Edited by KTreu42

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Again, who is flying more casual?

The player who doesn't allow his opponent to perform missed triggers and doesn't get angry when he's not allowed to perform his own missed triggers,

or,

the player who gets angry and/or won't play with someone again because they expect their own mistakes to be corrected by their opponent when the rules state that he's not obligated to?

 

As that question is posed, the first player.

 

However, when the first player then goes and starts a thread describing his opponent as a militant, possibly misrepresents them and accuses a player who (at least according to the description) was simply shocked at being called up on something so minor of trying to "shame" him into compliance, that's a different story.

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My problem with Fly Casual is it seems too many people want to use it as a hammer rather than an attitude.

My problem is some people use it as an excuse to attack casuals while playing the victim.

My opponent in this situation was clearly the one with the more aggressive attitude.

One can go about winning at all costs with a casual attitude, and as demonstrated in this thread, one can be a 'militant' casual. Let me also add that there is a false dichotomy between 'playing for fun' and 'playing to win'. It's generally more fun to play well and win than not win.

Did he threaten you? Because if not then no he wasn't aggressive he was angry that's not the same at all and your pointing out the exact thing I mentioned your the one who made a thread moaning about the casual while portraying yourself as the injured party.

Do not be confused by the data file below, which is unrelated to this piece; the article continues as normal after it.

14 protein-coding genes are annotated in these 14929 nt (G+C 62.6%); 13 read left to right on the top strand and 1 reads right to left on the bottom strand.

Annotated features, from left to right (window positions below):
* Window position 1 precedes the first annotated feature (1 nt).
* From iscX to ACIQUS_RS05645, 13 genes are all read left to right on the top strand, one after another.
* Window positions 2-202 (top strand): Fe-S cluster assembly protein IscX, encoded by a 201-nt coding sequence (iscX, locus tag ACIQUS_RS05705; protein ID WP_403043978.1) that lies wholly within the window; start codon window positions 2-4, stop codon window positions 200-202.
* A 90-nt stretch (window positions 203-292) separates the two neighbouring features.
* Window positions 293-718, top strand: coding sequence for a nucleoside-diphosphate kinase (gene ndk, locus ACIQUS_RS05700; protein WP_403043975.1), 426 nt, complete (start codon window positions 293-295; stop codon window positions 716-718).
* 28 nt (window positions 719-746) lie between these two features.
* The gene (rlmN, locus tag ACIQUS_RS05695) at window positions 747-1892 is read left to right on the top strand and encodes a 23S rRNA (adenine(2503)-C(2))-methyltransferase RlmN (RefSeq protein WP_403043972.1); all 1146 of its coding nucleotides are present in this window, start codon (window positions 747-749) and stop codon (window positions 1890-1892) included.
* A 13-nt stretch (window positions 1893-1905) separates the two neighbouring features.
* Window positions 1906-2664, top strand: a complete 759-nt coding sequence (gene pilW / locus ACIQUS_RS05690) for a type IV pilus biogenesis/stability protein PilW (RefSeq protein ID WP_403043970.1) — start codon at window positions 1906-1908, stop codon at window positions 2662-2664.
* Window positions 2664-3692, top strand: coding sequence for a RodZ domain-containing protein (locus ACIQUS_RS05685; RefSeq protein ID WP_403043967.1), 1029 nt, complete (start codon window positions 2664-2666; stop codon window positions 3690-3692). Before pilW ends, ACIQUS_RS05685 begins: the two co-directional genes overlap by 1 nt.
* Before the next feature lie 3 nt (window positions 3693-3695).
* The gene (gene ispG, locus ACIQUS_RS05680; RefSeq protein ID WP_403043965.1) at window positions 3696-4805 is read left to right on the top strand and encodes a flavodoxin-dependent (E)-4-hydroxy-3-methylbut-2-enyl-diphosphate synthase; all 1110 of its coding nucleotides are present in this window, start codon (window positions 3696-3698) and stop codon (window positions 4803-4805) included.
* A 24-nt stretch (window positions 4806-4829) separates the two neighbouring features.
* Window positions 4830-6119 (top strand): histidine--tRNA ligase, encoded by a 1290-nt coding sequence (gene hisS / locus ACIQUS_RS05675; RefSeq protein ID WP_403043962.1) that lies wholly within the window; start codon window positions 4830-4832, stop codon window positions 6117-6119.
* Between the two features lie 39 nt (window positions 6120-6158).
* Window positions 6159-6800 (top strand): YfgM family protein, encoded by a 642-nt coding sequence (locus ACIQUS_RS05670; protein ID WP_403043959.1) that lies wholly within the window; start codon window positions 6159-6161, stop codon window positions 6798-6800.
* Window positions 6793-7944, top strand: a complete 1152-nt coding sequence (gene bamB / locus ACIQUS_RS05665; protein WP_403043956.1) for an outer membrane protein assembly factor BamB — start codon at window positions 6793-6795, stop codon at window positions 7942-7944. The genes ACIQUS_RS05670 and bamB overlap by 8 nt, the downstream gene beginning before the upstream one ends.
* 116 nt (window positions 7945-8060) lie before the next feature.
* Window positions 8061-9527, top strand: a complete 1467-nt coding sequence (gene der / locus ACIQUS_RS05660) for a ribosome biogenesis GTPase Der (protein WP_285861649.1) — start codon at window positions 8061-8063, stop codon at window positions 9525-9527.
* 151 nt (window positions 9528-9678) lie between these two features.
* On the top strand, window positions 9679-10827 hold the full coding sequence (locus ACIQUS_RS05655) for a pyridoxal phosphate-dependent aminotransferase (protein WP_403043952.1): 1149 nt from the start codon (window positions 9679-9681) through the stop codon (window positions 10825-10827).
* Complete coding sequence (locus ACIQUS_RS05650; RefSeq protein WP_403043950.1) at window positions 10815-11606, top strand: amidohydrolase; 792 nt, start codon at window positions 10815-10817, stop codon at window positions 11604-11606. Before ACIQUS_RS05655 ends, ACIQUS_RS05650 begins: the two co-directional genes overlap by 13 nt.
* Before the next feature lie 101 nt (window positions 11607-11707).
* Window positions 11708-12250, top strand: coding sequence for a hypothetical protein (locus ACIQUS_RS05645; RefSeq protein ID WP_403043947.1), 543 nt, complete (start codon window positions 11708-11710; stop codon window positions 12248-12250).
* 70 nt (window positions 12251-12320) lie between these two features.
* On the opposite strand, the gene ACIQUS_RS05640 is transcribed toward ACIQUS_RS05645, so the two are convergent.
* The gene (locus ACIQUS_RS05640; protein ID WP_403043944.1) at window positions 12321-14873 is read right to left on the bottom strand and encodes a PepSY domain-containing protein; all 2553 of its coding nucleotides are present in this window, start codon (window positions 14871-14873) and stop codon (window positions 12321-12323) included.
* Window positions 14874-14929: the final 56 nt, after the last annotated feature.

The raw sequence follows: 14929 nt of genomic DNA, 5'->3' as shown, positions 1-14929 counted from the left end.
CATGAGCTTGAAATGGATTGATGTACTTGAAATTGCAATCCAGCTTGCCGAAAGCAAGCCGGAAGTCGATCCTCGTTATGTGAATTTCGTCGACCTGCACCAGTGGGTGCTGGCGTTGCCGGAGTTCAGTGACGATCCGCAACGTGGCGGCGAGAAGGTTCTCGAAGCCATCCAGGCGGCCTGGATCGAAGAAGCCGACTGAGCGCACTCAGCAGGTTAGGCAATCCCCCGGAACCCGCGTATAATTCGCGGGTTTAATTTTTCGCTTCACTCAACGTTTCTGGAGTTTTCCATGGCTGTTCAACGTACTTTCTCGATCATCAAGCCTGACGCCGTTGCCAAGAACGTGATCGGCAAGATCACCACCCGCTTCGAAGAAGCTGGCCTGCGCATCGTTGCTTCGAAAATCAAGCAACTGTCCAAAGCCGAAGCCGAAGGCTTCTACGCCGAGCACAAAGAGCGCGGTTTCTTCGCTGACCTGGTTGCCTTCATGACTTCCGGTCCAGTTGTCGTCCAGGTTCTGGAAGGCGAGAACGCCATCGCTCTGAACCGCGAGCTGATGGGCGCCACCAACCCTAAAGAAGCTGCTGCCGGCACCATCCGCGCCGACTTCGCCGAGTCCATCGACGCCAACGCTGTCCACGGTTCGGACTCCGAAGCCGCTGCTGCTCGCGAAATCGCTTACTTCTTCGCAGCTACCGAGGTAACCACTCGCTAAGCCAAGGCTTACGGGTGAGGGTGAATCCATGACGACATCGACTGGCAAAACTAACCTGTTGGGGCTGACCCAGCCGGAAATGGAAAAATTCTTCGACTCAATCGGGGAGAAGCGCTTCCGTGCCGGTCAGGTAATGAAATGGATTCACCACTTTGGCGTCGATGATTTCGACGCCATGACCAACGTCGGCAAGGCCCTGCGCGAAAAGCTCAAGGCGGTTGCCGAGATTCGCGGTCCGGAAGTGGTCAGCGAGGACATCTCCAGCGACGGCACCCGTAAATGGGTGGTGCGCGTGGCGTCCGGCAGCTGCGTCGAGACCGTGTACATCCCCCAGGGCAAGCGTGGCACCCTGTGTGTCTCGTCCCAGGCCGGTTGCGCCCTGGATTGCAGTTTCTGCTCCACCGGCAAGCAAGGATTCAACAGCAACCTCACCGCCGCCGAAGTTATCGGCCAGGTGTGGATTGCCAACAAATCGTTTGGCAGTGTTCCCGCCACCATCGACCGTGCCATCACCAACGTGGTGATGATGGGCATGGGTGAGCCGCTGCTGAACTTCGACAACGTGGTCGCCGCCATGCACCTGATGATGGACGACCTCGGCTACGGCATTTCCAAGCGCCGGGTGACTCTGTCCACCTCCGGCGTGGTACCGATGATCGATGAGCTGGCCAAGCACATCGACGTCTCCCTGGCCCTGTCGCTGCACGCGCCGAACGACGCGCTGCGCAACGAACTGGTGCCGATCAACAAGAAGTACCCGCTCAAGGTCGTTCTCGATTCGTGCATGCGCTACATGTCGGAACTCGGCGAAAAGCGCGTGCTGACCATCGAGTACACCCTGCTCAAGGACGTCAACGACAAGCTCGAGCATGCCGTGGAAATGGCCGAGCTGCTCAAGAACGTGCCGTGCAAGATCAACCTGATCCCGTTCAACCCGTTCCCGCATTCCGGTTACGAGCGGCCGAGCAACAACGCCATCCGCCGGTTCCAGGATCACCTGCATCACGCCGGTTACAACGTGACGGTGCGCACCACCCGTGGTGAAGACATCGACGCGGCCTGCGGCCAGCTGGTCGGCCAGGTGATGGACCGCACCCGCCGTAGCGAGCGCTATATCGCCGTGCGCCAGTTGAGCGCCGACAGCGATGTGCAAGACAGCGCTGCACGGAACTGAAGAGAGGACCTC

What's more when you asked him for the same favour he didn't say no so where you get of calling him WaaC eludes me, if he were WaaC he'd of sneered at you and said no while rubbing your face in it.

I know people that only enjoy winning in fact I know two max a WaaC powergamer that's thrown board games around when losing and Sam who'll hit himself when he makes a mistake, you can't just have a fun game with either of them.

I know people that win or lose you'll enjoy playing against them.

People that only get fun from winning are not really fun to face, losing gracefully is every bit as important as winning gracefully and WaaC players tend not to do either well.

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None of this sounds very casual to me.

 

At the end of the day, I think the phantom "Militant Casual" (and holy heck, that terms gets a LOT of play on these forums - might be telling?) is just a WAAC player in sheep's clothing.

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 The rules don't necessitate that I treat someone how they want to be treated, just that I treat them in accordance with the rules of the game.

 

Right. The rules don't say that you have to be nice to your opponent. That's up to you.

 

But if you don't want to be nice to your opponent, if you want to be hyper competitive and cut-throat in a game of plastic toy spaceships, where the prizes are other bits of plastic and cardboard, well, that says a lot about a person, don't you think?

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My problem with Fly Casual is it seems too many people want to use it as a hammer rather than an attitude.

 

My problem is that people keep trying to define what fly casual means.

 

It really just means be cool to each other. Whatever 'be cool' means, whatever 'fly casual' means, whatever 'be awesome' means, just do that. If you don't think your being cool to your opponent, if you don't feel like you're being casual and relaxed about the game, then you're probably taking it too seriously.

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My problem with Fly Casual is it seems too many people want to use it as a hammer rather than an attitude.

 

My problem is that people keep trying to define what fly casual means.